Recently, I returned from a two-week trip to Istanbul, Turkey, one of the designated European Capitals of Culture for 2010. I’ll admit that I had no idea what this meant, though I felt pretty cool sharing that fact with others—that is, until they asked what that detailed and I sheepishly replied, “Well, it’s a complicated … okay, I have no idea, but doesn’t it sound impressive?”
As it turns out, the process of being selected as a Capital of Culture from the numerous cities in the European Union is complicated, not only for the rigorous planning involved but also because of the financial and social implications of such a title. The program itself is meant to highlight European culture and increase interest in different regions, but whether it has a lasting impact on tourism—and whether that impact is worth the burden of being a Capital of Culture—is fiercely debated.
A Capital New Idea
The idea for promoting certain cities in the EU came about during a 1983 meeting of the Council of Ministers of the European Union. Melina Mercouri, the Greek Minister of Culture at the time, wanted a way to give European culture global prominence. In 1985, Athens became the first of what was then called the European City of Culture.
In 1999, it was renamed and a change was made to the selection process to avoid the heightened competition of previous years. Currently, every member country of the EU will have one of its cities selected to hold the coveted title for one year, with countries chosen a few years in advance so that cities can prepare a cultural program for consideration. The program is a series of events and activities the city comes up with to display itself and its role in the EU to the world. Starting in 2001, up to two cities can be chosen per year.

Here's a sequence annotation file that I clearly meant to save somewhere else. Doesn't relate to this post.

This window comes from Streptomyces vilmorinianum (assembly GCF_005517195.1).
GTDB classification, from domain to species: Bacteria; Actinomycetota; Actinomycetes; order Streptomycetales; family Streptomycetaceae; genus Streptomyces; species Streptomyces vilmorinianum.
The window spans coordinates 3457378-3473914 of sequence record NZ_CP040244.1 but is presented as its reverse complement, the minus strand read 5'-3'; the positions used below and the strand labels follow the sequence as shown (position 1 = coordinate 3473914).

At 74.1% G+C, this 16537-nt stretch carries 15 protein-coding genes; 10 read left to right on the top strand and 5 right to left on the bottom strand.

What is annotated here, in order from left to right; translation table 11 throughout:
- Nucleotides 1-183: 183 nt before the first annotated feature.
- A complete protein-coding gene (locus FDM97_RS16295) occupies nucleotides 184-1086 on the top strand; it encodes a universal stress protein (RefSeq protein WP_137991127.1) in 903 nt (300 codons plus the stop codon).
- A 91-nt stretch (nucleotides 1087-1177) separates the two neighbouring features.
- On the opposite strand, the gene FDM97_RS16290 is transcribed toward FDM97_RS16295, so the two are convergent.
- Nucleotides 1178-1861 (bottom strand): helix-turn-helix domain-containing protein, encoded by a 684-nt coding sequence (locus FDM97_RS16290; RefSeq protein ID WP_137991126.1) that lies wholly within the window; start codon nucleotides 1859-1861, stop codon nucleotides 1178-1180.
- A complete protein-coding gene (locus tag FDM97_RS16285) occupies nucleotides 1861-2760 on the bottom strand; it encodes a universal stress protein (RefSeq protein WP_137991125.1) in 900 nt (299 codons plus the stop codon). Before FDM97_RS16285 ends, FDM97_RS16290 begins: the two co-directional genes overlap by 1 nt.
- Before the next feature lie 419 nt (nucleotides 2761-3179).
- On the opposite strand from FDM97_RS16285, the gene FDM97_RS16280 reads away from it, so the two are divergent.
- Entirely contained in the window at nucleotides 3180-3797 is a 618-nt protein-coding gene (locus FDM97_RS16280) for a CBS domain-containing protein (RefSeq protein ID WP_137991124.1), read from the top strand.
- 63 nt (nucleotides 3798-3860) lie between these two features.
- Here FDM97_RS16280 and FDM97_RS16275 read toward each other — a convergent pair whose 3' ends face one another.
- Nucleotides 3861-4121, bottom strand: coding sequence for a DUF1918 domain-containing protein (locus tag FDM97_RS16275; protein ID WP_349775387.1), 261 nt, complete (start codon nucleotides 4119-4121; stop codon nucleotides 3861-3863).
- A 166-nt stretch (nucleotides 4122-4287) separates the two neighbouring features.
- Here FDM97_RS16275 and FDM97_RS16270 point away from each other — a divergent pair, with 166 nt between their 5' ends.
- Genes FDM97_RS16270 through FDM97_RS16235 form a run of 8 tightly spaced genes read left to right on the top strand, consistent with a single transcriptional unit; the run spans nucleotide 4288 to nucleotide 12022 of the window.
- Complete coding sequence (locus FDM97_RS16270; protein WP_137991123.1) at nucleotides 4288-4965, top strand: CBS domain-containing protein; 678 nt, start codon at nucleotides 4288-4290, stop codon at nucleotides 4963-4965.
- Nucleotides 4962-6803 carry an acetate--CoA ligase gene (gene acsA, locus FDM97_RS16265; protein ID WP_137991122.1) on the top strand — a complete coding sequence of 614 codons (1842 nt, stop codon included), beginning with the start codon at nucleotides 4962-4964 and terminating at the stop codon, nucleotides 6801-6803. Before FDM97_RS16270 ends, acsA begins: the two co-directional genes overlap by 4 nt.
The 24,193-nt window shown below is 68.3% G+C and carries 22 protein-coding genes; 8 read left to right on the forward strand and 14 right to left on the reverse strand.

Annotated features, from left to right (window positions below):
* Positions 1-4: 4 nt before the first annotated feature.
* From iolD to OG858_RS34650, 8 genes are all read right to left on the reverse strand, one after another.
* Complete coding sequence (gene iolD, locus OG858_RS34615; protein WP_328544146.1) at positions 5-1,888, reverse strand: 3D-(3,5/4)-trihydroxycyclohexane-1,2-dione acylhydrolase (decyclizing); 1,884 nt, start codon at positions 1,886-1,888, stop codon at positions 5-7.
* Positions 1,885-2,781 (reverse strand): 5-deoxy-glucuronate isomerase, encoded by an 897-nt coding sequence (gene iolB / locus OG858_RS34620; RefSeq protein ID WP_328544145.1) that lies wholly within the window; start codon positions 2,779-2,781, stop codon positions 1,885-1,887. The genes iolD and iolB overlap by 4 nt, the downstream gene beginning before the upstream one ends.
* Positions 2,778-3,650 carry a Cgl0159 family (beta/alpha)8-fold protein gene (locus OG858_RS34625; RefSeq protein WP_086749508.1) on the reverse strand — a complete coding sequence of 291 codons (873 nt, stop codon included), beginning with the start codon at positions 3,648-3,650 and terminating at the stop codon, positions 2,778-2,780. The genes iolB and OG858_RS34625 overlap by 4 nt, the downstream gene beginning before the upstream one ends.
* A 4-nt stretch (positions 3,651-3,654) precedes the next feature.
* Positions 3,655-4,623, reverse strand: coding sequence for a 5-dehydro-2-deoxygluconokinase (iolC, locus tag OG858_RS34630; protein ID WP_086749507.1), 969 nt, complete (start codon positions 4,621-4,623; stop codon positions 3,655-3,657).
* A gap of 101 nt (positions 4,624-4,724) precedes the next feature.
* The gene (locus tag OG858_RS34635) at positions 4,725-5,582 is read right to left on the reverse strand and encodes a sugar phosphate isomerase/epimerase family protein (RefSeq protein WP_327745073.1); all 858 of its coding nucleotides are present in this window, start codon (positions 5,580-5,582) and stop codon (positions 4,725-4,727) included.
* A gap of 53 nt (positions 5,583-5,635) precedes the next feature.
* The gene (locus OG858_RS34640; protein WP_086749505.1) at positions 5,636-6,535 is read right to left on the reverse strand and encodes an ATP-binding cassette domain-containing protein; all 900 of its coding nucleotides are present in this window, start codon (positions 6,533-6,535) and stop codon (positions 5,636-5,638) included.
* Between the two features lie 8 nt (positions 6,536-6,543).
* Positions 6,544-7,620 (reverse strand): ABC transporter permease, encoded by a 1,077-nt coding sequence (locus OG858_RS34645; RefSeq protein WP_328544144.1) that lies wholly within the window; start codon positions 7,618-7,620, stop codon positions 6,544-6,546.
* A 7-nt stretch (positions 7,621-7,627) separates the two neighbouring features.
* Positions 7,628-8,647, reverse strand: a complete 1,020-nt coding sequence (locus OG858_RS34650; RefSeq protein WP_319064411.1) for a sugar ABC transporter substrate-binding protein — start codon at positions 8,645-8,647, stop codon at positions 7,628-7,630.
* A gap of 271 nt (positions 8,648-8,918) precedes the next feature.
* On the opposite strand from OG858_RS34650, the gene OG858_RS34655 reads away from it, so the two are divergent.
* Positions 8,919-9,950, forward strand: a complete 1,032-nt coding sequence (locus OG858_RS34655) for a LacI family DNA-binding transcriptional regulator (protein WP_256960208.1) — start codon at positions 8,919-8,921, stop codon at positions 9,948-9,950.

The Council has strict requirements for the cultural programs cities must come up with in order to apply. Ultimately, plans must emphasize local culture and how it fits into the greater European dynamic, and it should be luring enough to continue drawing people to the area beyond whatever events are part of the program. According to the Web site, it should “have a lasting and sustainable impact on the city’s long-term cultural, economic, and social development.” A laundry list of famous landmarks and anything one would find in a travel guide isn’t adequate; for a city to be recognized, it must come up with something truly special in the eyes of the Council members.
Fame Can Be Fleeting
The fact that so few people had heard of Istanbul’s future title and didn’t know what it meant led me to wonder just how much of a difference being a Capital of Culture makes. I consulted a few travel agencies around my area to see whether people specifically inquire about visiting Capitals of Culture—they don’t. In fact, some of the agents didn’t even know what I was talking about. There isn’t even much hype in Istanbul about its upcoming status change; according to a friend who lives there, while there’s an occasional article about events in the works and what’s in store program-wise, the people aren’t talking about it that much.